Hiker Headlines: Sno-Parks, New Public Land, Twisp Area Restoration
Starting this Sunday, hikers can prep for winter adventures by purchasing a Sno-Park permit. The Every Kid Outdoors pass is receiving an extension. New public land is coming to the Little Spokane River. Okanogan-Wenatchee National Forest released plans for a Twisp River drainage restoration project. And, a new community forest in Kittitas County wants to hear from you.
It's October 29. Starting this Sunday, hikers can prep for winter adventures by purchasing a Sno-Park permit. The Every Kid Outdoors pass is receiving an extension. New public land is coming to the Little Spokane River. Okanogan-Wenatchee National Forest released plans for a Twisp River drainage restoration project. And, a new community forest in Kittitas County wants to hear from you. Here’s some news you might have missed while out on trail this week.
Sno-Park permits: Sno-Park permits go on sale November 1. These permits allow users to park at the many Sno-parks across Washington State and access winter recreation opportunities like cross-country skiing and snowshoeing. Visit Washington State Parks to determine if you need a day-use permit, a seasonal permit or a special-groomed permit depending on which Sno-parks you plan to visit. For safety, we recommend you purchase your permit online, but certified vendors also sell permits in person.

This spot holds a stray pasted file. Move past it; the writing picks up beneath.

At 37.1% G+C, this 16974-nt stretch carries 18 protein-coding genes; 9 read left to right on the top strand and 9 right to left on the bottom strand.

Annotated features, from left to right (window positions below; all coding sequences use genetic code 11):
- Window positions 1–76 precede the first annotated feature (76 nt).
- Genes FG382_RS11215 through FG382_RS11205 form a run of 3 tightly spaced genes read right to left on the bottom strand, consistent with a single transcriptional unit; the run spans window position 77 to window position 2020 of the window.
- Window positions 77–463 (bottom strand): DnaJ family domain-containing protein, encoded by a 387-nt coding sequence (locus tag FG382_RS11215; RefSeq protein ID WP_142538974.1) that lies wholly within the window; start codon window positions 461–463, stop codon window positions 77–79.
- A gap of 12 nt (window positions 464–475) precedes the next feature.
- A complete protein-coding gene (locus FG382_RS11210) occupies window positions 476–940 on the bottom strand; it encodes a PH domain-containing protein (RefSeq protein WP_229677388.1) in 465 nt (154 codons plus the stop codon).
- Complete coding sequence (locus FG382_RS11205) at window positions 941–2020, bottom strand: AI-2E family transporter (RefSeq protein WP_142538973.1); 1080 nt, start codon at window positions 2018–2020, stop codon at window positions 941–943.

Great news for fourth graders! Thanks to the tireless work of outdoor advocates, the Department of the Interior recently announced an extension of the Every Kid Outdoors Pass. The Every Kid Outdoors program provides annual National Park passes for free to fourth grade students, but due to Covid-19 restrictions this year, many students were unable to put those passes to use. This extension will keep those passes valid through August 2021 and give students and their families another opportunity to explore our national public lands.
Ninety-five acres of new public land: The Inland Northwest Land Conservancy just announced the purchase of 95 acres of land along the Little Spokane River. The new parcel borders the area known as Waikiki Springs, which is owned and managed by the Washington Department of Fish and Wildlife, and will virtually double the footprint of public land along this stretch of the river.
Twisp Restoration Project: The Okanogan-Wenatchee National Forest is proposing a large-scale restoration project that covers 77,000 acres of forest in the Twisp River drainage. A majority of the restoration activities are designed to prevent destructive forest fires in the future. Decommissioning roads and improving fish habitat are also part of the plan. You can learn more about the project, and submit your comments by November 21.
Community forest input: The Checkerboard Partnership is working to form a new community forest on 27,000 acres of former Plum Creek timber land in Kittitas County. To ensure that management of this forest meets community needs, they need to hear from the folks that live and recreate there. Take their quick, 5-minute survey to let them know what you value in the area.
Don't forget to vote for trails! Election Day is Tuesday, Nov. 3, so be sure to get your ballot in if you haven't already.
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